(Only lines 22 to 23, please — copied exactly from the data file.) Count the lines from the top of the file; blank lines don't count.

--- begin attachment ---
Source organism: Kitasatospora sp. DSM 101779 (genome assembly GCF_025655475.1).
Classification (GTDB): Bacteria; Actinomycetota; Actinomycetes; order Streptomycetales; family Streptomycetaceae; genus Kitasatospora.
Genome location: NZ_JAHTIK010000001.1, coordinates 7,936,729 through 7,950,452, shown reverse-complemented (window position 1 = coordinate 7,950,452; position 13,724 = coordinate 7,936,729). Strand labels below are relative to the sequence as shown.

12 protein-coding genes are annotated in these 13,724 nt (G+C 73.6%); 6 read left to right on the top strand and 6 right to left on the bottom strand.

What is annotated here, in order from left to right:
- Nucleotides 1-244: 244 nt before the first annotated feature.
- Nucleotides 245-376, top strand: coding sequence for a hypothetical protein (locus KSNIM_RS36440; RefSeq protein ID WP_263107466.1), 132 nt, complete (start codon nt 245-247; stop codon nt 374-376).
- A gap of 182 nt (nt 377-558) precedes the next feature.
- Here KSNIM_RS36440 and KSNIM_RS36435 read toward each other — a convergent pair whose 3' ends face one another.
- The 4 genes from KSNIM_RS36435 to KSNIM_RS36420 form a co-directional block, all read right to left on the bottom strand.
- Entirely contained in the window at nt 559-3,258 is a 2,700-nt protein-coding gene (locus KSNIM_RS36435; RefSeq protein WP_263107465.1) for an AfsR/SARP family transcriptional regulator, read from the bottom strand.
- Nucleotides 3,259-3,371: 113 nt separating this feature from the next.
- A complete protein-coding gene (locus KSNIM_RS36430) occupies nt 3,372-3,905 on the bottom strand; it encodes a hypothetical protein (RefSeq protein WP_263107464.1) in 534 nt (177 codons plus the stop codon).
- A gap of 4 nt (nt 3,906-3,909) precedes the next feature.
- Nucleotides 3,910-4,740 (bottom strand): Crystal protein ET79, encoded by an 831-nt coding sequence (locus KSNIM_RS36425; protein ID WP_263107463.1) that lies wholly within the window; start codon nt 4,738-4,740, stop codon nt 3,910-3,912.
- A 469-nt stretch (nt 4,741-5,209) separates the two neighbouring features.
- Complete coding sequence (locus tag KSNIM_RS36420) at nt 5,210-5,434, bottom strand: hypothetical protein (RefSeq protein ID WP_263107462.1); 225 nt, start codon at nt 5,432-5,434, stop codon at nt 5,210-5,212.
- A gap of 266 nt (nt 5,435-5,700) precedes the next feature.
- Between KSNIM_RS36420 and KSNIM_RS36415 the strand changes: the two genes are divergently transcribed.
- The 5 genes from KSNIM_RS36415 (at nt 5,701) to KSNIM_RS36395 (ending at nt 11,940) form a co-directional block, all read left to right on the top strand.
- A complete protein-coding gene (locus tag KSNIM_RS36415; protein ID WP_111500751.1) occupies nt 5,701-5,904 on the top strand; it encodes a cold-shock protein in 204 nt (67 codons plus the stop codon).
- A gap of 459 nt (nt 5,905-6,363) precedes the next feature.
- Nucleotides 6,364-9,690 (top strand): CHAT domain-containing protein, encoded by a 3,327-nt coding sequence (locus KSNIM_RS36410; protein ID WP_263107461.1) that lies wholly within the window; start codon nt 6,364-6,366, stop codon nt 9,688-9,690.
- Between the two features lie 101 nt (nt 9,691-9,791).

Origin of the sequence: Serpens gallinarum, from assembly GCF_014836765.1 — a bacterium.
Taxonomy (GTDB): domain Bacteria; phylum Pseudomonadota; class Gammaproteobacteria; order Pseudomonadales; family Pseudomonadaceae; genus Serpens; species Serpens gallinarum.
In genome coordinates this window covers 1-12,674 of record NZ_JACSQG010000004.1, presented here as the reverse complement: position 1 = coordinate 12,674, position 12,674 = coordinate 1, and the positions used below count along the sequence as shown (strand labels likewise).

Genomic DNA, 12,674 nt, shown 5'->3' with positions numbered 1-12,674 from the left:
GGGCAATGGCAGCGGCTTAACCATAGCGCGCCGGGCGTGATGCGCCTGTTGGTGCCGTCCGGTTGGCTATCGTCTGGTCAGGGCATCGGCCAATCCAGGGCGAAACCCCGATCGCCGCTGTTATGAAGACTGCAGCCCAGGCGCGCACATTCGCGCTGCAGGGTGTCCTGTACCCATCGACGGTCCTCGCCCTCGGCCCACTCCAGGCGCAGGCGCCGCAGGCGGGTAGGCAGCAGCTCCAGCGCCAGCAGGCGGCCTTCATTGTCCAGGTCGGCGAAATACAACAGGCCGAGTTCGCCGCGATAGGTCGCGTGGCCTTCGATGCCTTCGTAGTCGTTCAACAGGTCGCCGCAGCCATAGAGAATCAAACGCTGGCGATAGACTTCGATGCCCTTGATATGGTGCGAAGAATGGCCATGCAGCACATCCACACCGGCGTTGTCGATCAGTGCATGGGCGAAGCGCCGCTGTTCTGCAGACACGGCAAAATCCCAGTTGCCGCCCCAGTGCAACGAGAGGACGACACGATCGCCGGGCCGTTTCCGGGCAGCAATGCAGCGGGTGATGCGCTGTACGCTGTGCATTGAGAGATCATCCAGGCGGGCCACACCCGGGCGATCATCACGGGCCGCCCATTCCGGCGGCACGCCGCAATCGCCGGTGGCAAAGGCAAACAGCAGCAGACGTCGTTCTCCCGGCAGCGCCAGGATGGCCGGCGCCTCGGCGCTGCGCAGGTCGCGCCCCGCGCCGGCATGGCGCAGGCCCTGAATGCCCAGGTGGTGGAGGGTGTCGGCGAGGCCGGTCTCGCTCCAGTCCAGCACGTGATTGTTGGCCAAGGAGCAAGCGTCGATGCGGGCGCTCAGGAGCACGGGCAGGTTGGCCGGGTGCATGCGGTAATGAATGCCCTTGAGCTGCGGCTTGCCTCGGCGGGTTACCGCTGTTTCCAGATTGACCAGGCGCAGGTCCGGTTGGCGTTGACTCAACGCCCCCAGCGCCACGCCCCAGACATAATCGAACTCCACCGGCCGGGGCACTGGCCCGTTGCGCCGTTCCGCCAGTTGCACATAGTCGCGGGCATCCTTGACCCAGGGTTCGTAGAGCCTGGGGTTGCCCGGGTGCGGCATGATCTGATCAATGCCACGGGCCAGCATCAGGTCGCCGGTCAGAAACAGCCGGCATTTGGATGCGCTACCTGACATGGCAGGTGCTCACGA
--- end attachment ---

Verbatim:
- A gap of 459 nt (nt 5,905-6,363) precedes the next feature.
- Nucleotides 6,364-9,690 (top strand): CHAT domain-containing protein, encoded by a 3,327-nt coding sequence (locus KSNIM_RS36410; protein ID WP_263107461.1) that lies wholly within the window; start codon nt 6,364-6,366, stop codon nt 9,688-9,690.